A floating thrombus within the thoracic aorta is rare and most commonly detected at autopsy. With the frequent use of imaging over the past decades, floating thrombi are increasingly being identified as a cause of systemic embolism[2,3]. The pathogenesis of floating aortic thrombi is not yet fully understood. Hematological disorders have been associated with the formation of aortic thrombi, and diseases of the aorta itself (e.g., atherosclerosis, inflammatory vasculopathies, and dissection) have been suggested as the dominant causative factors[1,4,5]. Treatment options consist of anticoagulation, surgical thrombectomy, and endovascular treatment, but no definitive guidelines are available.
Some authors have reported that occult aortic dissection (AD) may lead to the formation of floating aortic thrombi, but diagnoses are usually delayed until they are confirmed by surgical thrombectomy[4,7]. Early identification of the etiology of floating thrombi can assist in treatment selection. We report a rare case of a floating aortic thrombus due to occult AD, which was demonstrated by the combination of computed tomography angiography (CTA) and three-dimensional (3D) printing. The thrombus was successfully managed by endovascular treatment.
A 48-year-old male presented to our emergency department with sudden severe back pain without a history of trauma and infection.
History of present illness
The patient, initially presenting with sudden severe back pain for about three day, was admitted to a local hospital. No abdominal pain, limb pain, syncope, or other neurologic changes occurred at this time. A chest computed tomography (CT) scan showed space occupying and calcification within the lumen of thoracic aorta (Figure 1). His back pain persisted after sedative and analgesic treatment. He was immediately transferred to our institution.
Figure 1 Preoperative chest computed tomography scanning at the local hospital.
Space occupying and calcification within the lumen of the thoracic aorta were observed.
History of past illness
The patient was previously healthy, and had no history of trauma, infection, hypertension, or diabetes mellitus.
Personal and family history
He denied a history of alcohol consumption and smoking.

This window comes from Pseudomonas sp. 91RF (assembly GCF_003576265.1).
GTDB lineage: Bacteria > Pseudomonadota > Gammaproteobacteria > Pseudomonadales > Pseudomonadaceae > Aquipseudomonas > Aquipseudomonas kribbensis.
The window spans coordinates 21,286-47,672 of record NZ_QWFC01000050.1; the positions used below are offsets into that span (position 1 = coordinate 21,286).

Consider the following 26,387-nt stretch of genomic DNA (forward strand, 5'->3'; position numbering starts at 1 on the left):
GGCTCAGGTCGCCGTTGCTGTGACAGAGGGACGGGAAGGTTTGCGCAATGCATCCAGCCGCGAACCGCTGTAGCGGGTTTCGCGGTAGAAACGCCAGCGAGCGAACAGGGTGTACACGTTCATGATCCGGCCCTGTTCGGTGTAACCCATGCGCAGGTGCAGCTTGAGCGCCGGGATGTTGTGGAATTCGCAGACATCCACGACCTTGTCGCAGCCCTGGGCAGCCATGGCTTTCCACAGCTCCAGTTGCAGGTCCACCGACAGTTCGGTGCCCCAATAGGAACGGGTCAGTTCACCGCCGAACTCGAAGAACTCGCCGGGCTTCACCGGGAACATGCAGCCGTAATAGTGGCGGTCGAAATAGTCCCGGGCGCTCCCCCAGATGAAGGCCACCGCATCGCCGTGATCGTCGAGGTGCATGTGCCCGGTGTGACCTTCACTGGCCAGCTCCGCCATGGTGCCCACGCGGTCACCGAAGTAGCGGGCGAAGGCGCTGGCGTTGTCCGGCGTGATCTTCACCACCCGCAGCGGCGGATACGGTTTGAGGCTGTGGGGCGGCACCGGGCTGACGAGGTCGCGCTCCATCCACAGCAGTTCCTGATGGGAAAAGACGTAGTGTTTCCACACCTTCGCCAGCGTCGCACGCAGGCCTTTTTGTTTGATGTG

Upon admission, his heart rate was 89 bpm, blood pressure was 123/70 mmHg, and respiratory rate was 21 breaths/min. Physical examination showed normal mental status, and no focal neurologic changes were noted. Abdominal tenderness and rebound tenderness were not detected. All peripheral pulses were present, and no carotid or subclavian bruit was observed.
The laboratory tests yielded a troponin T value of 5.7 ng/L, brain natriuretic peptide of 162 pg/mL, blood leukocyte count of 6.7 × 109/L, creatinine level of 78.2 µmol/L, alanine aminotransferase of 37.5 IU/L, and aspartate aminotransferase of 43.9 IU/L. Thrombin, prothrombin, and partial thromboplastin times, antithrombin III, protein C and S antigens, lupus anticoagulant, and anticardiolipin antibodies were examined and found to be within the normal limits. No evidence of coagulopathies was found. The electrocardiogram was unremarkable.
CTA revealed a hypermobile pedunculated thrombus attached to the lesser curve of the aortic arch and extending to the descending aorta (Figure 2A). Multiple calcified plaques were located at the aortic arch, and some calcified plaques were within the floating thrombus (Figure 2B). The floating thrombus was connected to the aortic wall by a pedicle (Figure 2C). The visceral, carotid and main peripheral arteries were patent.
Figure 2 Preoperative computed tomography angiography.
A: The thrombus originated from the lesser curve of the aortic arch, and its distal part was floating; B: Calcified plaques and hematoma (arrow a) located at the aortic wall, and some calcified plaques were within the floating thrombus; and C: A pedicle (arrow b) connected the floating thrombus to the adjacent aortic wall.
However, the etiology of this floating aortic thrombus remained unknown, and the CTA images were insufficiently clear as to make a definitive diagnosis. Subsequently, a 3D-printed model of the aorta and floating thrombus were made according to the imaging data. Using this model, a longitudinal thrombus in the lumen and an intimal defect in the adjacent aortic wall were found. Moreover, a longitudinal intimal flap connected the floating thrombus and adjacent abnormal aortic wall (Figure 3). Based on these findings, an occult AD resulting in a floating aortic thrombus was identified.
Figure 3 The three dimensional printed model of the aorta and floating thrombus.
A: The thrombus and adjacent aortic wall were linked along the long axis; B: A longitudinal flap (arrow a) linked the floating thrombus and the adjacent aortic wall; and C: The three dimensional-printed model revealed a defect in the adjacent aortic wall (arrow b).